Elaine Massa sent me the following Ask Chip question:
Is there age discrimination in the consulting business or in technology fields in general? I know that I am not as quick as I once was but sometimes think time can actually result in a more comprehensive and take less time in the long run. (Am I just rationalizing?)
We can draw at least three distinct questions from what Elaine says here:
- Is age discrimination a factor in our business?
- Does age have a real effect on our ability to do our job?
- What should we do about our answers to the first two questions?
There has been a lot written about age bias among technology startups. Startups often have to react to change quickly and put in long hours on the job, both of which seem to favor youthfulness. Even though it's illegal to discriminate based on age, potential candidates who are over forty need to demonstrate that they're still mentally agile and physically capable of handling the strains of that environment if they hope to land the job.
How much that youthful culture extends to the rest of the technology market is hard to say. Undoubtedly, whenever an employer interviews a bright-eyed, well-spoken twenty something, the image of Mark Zuckerberg can't be far from their minds. A fifty-something, on the other hand, provokes the inevitable question about how much longer are they going to be effective, if they even still are?
This is nothing new in our industry. I remember when I was a twenty-something, I worked for a software company in which almost nobody was older than forty. Technology, at least in my lifetime, has always moved swiftly, so we're tempted to believe that any technologist older than we are would be more comfortable working with punch cards and paper tape.
Consulting might be different, though. People often contract a consultant precisely because of their supposed wisdom and experience — qualities associated more with age than with youth. But it probably depends a lot on the company in question. Are they looking for fresh ideas, or the safety of doing it right? Those are broad strokes, and most prospects have both things in view to varying degrees, as well as other priorities.
The effects of age
As I mentioned above, we expect advancing age to bring experience, and experience to bring wisdom. In psychology, research on crystallized intelligence bears this out. It makes sense that as we acquire greater depth and breadth of learning over time, we are able to draw connections that are simply unavailable to people with less experience.
On the other hand, fluid reasoning, which is the ability to solve problems in novel situations without relying on experience, appears to decline with age. This contributes to the notions that older people are less able to adapt to new situations. Memory can also decline with age, which can defeat the effects of improved crystallized intelligence.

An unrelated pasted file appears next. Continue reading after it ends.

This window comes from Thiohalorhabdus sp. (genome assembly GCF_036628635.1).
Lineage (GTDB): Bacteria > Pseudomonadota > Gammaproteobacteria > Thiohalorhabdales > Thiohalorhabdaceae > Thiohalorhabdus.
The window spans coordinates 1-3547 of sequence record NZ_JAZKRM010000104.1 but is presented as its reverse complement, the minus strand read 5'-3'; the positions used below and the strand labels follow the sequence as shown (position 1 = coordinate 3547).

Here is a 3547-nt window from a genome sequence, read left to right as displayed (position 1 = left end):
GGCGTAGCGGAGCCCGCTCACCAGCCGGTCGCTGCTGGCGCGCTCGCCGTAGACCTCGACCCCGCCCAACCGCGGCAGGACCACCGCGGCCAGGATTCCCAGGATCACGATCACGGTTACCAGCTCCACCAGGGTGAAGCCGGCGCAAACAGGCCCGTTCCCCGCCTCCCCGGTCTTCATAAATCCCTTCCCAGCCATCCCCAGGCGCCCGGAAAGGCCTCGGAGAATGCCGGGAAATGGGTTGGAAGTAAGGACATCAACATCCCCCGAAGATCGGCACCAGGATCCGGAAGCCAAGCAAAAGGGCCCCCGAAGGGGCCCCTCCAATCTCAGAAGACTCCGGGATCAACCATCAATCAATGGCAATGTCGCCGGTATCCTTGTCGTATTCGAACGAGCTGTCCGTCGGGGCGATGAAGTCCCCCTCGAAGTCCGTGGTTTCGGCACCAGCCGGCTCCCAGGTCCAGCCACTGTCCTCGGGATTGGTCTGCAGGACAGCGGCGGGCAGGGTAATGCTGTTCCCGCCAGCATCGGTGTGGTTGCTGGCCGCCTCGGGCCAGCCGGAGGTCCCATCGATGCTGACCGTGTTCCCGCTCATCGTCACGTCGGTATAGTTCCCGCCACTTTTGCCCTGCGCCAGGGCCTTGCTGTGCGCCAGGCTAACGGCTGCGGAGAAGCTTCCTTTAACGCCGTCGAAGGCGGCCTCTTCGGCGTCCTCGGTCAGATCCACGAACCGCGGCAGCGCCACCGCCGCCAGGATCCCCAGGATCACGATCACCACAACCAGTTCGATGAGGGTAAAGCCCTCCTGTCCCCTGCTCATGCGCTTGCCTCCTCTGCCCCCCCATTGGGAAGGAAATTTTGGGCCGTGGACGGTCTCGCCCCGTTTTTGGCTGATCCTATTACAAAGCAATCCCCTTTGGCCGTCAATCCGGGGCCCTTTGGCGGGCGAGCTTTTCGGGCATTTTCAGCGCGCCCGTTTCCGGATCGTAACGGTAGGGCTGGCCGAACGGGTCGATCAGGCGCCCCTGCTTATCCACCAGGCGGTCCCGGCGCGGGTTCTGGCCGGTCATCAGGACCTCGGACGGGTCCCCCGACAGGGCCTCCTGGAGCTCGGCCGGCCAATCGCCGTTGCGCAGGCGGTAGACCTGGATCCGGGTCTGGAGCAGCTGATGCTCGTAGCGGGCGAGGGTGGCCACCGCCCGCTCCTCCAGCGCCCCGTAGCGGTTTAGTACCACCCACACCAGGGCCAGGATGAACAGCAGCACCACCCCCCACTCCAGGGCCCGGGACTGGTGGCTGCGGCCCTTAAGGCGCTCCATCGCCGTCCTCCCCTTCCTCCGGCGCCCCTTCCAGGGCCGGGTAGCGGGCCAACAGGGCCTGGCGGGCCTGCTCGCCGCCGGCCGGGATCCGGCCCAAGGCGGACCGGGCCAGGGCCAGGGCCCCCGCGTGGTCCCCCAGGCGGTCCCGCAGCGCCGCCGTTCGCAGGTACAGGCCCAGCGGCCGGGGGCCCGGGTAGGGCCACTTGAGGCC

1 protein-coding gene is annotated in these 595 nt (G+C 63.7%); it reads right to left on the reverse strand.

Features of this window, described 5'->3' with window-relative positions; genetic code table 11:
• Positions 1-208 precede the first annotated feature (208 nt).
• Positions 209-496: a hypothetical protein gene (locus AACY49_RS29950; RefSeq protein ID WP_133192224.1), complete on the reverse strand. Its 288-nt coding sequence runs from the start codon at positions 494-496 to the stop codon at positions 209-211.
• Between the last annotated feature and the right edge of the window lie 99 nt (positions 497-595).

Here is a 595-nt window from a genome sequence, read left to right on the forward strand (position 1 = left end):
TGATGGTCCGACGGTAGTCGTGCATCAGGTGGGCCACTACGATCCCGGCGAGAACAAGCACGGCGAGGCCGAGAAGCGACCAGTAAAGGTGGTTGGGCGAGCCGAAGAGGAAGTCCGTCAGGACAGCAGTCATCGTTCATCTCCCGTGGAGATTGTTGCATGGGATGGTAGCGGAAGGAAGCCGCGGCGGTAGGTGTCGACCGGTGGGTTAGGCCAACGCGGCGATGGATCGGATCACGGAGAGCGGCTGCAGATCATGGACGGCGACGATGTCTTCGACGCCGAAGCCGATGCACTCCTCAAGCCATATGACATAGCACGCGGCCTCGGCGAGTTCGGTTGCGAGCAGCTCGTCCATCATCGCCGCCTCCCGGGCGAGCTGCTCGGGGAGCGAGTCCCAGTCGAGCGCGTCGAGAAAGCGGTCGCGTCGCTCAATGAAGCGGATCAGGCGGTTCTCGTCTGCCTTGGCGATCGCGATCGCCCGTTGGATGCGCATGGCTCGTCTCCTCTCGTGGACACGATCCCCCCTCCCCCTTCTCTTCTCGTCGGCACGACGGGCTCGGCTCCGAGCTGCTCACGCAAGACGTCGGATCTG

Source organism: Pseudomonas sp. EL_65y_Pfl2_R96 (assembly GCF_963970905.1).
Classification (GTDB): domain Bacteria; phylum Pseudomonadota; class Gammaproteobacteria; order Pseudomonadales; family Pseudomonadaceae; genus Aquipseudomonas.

In short, older people provide different advantages than younger people. Less Luke, more Yoda.
What can we do about this?
Some prospects may be so set in their ways (ha!) that nothing will convince them, but the best approach to defeating ageism is to demonstrate that your age is not a liability. Capitalize your strengths, while not ignoring your weaknesses. Sell your wisdom and experience, but also show that you are still mentally youthful.
In order to do that, you'll have to keep your mind sharp. Start with physical fitness. Not only does daily exercise keep you from the grave, it also improves the operation of your brain. Pay attention to diet as well, and make sure you get enough Omega fatty acids along with a balance of other healthful foods. You don't put bad fuel into your car, so don't put it into your brain, either. Finally, exercise your brain. Learn subjects outside your work, to build broader connections. Gaming can improve your memory, responsiveness, and problem-solving skills. Take time to learn new technical skills that stretch your mental abilities, like a new programming language or operating system. Pose difficult problems for yourself, and solve them. Not only will that expand your mental capabilities, it will improve your confidence in your own adaptability, which will in turn help you to convince others that you can still make the grade.
Of course, as the Reuter's article about age bias points out, it doesn't hurt to manipulate the visual cues. Keeping yourself looking younger sends a subtle message that you're still interested in being a vital player. As a matter of fact, I think it's time for me to buzz off my old gray beard.
Excuse me now, I need to go buy a new phone.
If you have an IT consulting question, email it to me or use the "Contact" link by my picture at the end of one of my articles, and I'll do my best to answer it. Read guidelines about submitting questions.
Chip Camden has been programming since 1978, and he's still not done. An independent consultant since 1991, Chip specializes in software development tools, languages, and migration to new technology. Besides writing for TechRepublic's IT Consultant blog, he also contributes to [Geeks Are Sexy] Technology News and his two personal blogs, Chip's Quips and Chip's Tips for Developers.